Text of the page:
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The gastrointestinal tract communicates bi-directionally with the central nervous system (CNS) by means of enteric nervous system or the ENS(also called the GI brain), the autonomic nervous system (ANS), the neuroendocrine (HPA axis), and neuroimmune systems. This communication is responsible for many important physiological processes such as gut motility, regulation of digestive processes, modulation of the gut-associated immune system, secretion, visceral sensations, and control of bowel movements. The third arm of the gut- brain communication is the gut microbial community. The role of gut bacteria in mediating changes in the brain is exemplified by a study where the introduction of a pathogen Citrobacter rodentium induced anxiety-like symptoms that were likely mediated by the vagus nerve. Gut microbes are known to release neurotransmitters such as serotonin, which is responsible for the feeling of well-being and happiness. Gut microbiota interacts with the CNS via the vagus nerve. It is the interplay between the GI system, the CNS and the gut microbiota that forms the basis of gut-brain axis.
Gut-brain axis in Irritable Bowel Syndrome
Homeostasis in the gut-brain axis is critical to gastrointestinal tract physiology and also for a balanced emotional state. Disruptions in the gut-brain communication have been considered as one of the underlying mechanisms of IBS and manifestation of comorbid physiological conditions. Alteration of gut-brain axis in IBS may explain abnormal gut motility, visceral hypersensitivity, anxiety, and depression experienced by IBS patients. In this context, 20-60% patients with IBS show comorbid conditions such as anxiety and depression. Also, the symptom of IBS such as abdominal pain is exacerbated by stress.
How can GBA be modulated in Irritable Bowel Syndrome?
The concept of IBS as a result of altered gut-brains axis is becoming increasingly evident. Current treatment approaches include treatment with antidepressants such as tricyclic antidepressants (TCAs). Antibiotic rifaxmin also prevents visceral hypersensitivity in stress-induced mouse model. Since gut microbiome is a crucial part of this axis, some studies are aimed at treating IBS symptoms with probiotics. In one study, probiotics improved gut dysfunction in rat pups separated from their mother (which induces stress) partially by normalization of HPA axis. In another study, chronic treatment with Lactobacillus rhamnosus (JB-1) reduced stress-induced corticosterone and anxiety- and depression-related behavior and this was dependent on vagus nerve integrity.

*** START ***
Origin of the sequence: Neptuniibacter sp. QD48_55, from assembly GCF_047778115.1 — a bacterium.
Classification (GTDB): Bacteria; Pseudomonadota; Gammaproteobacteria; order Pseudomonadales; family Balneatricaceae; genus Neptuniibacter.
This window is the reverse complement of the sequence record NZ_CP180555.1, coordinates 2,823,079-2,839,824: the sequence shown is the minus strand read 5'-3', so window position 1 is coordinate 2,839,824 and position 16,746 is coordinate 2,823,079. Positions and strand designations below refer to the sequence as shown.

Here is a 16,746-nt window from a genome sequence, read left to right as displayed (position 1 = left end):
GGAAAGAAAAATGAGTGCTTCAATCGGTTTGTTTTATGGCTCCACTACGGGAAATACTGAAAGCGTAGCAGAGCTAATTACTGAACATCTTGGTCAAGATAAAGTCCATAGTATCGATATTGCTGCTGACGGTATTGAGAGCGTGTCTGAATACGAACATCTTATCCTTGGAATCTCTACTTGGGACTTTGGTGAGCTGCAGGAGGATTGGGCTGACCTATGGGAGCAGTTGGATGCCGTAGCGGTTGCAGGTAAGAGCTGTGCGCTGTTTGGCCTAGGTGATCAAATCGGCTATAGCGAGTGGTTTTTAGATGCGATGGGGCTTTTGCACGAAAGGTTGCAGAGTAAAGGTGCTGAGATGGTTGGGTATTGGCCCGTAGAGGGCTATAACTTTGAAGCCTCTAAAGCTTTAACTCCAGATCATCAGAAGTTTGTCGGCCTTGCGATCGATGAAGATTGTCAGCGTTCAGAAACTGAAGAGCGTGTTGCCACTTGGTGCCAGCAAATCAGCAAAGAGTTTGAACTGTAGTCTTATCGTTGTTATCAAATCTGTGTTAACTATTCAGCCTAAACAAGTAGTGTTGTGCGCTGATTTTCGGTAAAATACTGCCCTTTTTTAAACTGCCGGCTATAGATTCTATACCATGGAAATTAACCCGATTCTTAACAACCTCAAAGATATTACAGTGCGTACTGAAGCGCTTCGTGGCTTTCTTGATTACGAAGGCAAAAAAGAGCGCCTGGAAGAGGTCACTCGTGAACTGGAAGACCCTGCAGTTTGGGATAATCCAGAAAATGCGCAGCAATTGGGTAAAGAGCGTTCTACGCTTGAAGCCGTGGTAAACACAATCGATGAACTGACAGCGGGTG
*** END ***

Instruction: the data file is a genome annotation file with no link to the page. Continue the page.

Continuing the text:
Gut-brain axis provides a conceptual framework for advancing our knowledge of IBS. Further research, basic and clinical, is needed for investigating novel therapeutic approaches targeting the altered gut-brain axis in IBS.
The role of gut microbiome (bacteria) in the development of IBS is supported by several scientific studies. There is evidence that an increased amount of bacteria in the small intestine known as (SIBO) is closely linked to IBS.
The human gut is colonized by 100 trillion microbes that play role in the functions and maintenance of the gi tract. The number and composition of gut microbes vary along the length of GI tract. The number of microbes increases in number the further down the GI tract you go. The closer to the mouth the fewer microbes while the closer to the anus the more microbes are found.
What happens in SIBO: The gut will function normally under a healthy condition, but there are factors that can disrupt normal gut microbial environments. These factors include repeated antibiotic use, western diet, infections, and stress. When enough stress or environmental factors occur, the gut can enter a state of imbalance called dysbiosis. Dysbiosis can cause colonic bacteria to migrate into the small intestine, leading to increased colonic bacteria in the small intestine. This this is referred to as small intestine bacterial overgrowth (SIBO).
Small intestine bacterial overgrowth can often be detected by hydrogen breath test (HBT). Hydrogen and methane gas appear in the breath as a result of abnormal fermentation of carbohydrates by the colonic bacteria in the small intestine in the setting of SIBO. HBT can also be used to test lactose intolerance.
SIBO has been often observed in many patients with IBS and can be tied to many of the IBS symptoms. SIBO leads to abnormal fermentation in the small intestine by gut bacteria which causes gas, bloating, characteristics of IBS. Other pathophysiological mechanisms of IBS such as altered motility, visceral hypersensitivity, and abnormal brain-gut interaction may also be explained by SIBO. Moreover, studies show that the treatment of SIBO relieves symptoms of IBS.